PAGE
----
GM sued over death allegedly caused by defective seat belts

By Marilyn Tennissen | Apr 15, 2009

A wrongful death suit has been filed against General Motors by a local woman who alleges her daughter's death was caused by GM's defective seat belts.

Patricia Seals, as wrongful death beneficiary and representative of the estate of her daughter Karen Beth Seals, is seeking a minimum of $75,000 from GM in the suit she filed April 7 in the Beaumont Division of the Eastern District of Texas.

According to the complaint, Karen Seals was the front seat passenger in a 1998 Chevrolet Cavalier when the vehicle was involved in a collision on June 13, 2008.

Karen Seals was using the available seat belt restraint, the suit states, but during the collision the "webbing of the seat belt restraint system ripped," leaving Karen unrestrained. The plaintiff alleges that the seat belt failure was the proximate cause of the serious injuries from which Karen Seals died.

The plaintiff brings strict liability claims and negligence claims on behalf of Karen Seals.

"Defendant's defective products and their conduct were proximate and/or producing causes of the death of Karen Beth Seals and all damages to Plaintiff set forth herein," the complaint states.

The suit alleges that the vehicle, including its restraint system, was not properly designed to offer appropriate occupant protection or restraint in foreseeable crashes. Additionally, GM negligently failed to test the Cavalier and its components to ensure that appropriate occupant protections were afforded those who would occupy the vehicle.

"The death of Karen Beth Seals and the damages suffered by Plaintiff were proximately caused by the negligence of Defendant in so designing, manufacturing, assembling, selling and testing or failing to test the Cavalier involved in the incident �," the complaint states.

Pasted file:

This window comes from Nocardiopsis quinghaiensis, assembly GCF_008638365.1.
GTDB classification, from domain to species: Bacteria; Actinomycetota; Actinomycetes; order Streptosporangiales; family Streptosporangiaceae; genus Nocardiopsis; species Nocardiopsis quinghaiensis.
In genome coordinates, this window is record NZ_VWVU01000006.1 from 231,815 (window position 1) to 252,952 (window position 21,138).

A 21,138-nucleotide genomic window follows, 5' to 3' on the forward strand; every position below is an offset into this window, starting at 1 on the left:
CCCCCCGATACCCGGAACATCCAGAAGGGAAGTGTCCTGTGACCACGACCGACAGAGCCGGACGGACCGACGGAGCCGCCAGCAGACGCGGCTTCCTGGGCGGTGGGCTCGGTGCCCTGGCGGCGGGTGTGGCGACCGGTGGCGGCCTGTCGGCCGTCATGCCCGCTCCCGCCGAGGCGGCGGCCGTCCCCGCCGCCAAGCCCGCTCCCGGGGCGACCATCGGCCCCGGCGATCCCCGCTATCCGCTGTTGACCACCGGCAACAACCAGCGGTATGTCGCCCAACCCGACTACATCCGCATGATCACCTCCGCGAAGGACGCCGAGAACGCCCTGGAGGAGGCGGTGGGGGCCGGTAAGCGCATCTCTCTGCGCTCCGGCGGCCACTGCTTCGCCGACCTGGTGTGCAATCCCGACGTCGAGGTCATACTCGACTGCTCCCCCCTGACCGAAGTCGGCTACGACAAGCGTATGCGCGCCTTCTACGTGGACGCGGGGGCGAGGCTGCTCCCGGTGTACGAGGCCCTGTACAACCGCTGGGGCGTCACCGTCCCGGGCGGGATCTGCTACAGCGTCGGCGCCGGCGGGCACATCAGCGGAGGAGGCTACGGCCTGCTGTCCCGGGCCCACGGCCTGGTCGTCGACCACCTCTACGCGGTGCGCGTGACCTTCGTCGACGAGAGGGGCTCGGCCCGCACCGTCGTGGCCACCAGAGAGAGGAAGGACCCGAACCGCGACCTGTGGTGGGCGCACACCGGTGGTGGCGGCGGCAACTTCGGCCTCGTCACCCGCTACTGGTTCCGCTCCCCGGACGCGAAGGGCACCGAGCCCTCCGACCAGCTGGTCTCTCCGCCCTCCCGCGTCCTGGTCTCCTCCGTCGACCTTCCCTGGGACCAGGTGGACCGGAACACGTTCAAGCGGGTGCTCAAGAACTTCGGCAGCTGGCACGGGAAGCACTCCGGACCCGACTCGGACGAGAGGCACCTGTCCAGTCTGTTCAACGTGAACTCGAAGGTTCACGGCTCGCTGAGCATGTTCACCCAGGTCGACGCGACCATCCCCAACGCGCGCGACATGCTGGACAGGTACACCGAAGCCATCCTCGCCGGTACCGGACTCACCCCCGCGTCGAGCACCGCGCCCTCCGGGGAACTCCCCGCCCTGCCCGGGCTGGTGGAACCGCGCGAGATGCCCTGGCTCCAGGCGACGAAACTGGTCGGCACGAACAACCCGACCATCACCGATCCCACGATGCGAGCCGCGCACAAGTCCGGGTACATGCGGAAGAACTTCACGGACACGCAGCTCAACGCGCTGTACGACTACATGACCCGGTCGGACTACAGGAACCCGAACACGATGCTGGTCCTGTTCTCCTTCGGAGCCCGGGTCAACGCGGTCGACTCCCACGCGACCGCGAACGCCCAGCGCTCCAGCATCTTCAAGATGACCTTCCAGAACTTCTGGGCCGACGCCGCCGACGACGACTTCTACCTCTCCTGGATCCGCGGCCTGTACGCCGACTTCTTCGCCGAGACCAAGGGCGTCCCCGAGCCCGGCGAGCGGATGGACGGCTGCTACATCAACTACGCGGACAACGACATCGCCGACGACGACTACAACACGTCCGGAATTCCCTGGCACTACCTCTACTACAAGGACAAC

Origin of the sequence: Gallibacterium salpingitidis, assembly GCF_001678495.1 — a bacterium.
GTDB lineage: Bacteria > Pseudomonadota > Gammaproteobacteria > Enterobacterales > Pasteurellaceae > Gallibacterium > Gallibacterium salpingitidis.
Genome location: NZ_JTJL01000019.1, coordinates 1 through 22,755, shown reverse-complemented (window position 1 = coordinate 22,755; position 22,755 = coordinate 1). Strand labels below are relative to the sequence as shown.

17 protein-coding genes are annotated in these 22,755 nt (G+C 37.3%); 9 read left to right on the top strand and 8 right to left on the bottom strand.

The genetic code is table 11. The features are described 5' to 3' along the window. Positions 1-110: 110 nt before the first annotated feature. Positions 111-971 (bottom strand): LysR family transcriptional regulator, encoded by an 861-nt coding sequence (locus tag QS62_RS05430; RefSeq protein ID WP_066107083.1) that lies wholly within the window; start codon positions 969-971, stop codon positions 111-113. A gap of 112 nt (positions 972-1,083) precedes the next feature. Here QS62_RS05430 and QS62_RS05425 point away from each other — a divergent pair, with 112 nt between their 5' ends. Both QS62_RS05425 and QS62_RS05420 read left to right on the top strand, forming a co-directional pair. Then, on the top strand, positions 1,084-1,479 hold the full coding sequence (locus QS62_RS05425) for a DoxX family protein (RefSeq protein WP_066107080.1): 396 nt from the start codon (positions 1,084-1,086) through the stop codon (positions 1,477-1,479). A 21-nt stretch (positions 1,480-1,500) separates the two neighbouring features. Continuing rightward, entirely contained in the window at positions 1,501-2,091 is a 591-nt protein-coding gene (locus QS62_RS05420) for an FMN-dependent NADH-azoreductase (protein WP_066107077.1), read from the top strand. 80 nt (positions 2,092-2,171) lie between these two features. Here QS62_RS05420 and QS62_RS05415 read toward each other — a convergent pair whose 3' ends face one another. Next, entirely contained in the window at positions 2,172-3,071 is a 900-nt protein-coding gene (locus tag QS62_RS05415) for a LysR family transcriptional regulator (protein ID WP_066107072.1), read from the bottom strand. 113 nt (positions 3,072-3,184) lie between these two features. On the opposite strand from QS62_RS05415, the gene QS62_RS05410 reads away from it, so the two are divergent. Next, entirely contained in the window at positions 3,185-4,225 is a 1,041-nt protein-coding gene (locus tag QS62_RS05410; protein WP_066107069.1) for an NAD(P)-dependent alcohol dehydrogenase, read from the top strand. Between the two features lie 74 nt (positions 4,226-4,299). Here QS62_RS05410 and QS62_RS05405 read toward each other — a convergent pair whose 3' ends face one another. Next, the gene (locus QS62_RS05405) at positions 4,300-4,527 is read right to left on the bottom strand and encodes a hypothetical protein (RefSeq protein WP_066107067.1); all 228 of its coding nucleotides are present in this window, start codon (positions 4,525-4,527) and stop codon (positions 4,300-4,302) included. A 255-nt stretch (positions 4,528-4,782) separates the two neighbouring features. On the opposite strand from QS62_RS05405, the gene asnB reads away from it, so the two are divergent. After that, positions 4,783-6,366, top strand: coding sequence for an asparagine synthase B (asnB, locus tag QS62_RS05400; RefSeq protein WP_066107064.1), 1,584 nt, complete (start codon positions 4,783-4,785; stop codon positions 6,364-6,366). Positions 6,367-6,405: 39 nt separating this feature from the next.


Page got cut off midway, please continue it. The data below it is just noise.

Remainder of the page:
According to the complaint, the wrong done by GM in introducing a defective product into the stream of commerce and continuing to market the product after learning of its potential for serious injury or death constitutes gross negligence, malice and callous disregard for the law. The plaintiff also asserts breach of implied warranties of merchantability and fitness.

Patricia Seals seeks compensation for termination of the parent-child relationship, emotional pain and suffering in the past and future, medical expenses, funeral costs, lost earnings and earnings and loss of household services. On behalf of the Karen Seals, compensation is sought for the suffering she endured from the time of the collision to her death.

"It is not possible for Plaintiff to plead to the exact amounts of these damages at this time, but they clearly exceed $75,000 and the minimal jurisdiction of this court," the suit states.

The plaintiff is represented by Chad D. Points of Denena & Points PC in Houston.

The case has been assigned to U.S. District Judge Ron Clark and referred to Magistrate Judge Earl S. Hines.

Case No. 1:09-cv-296-RC-ESH

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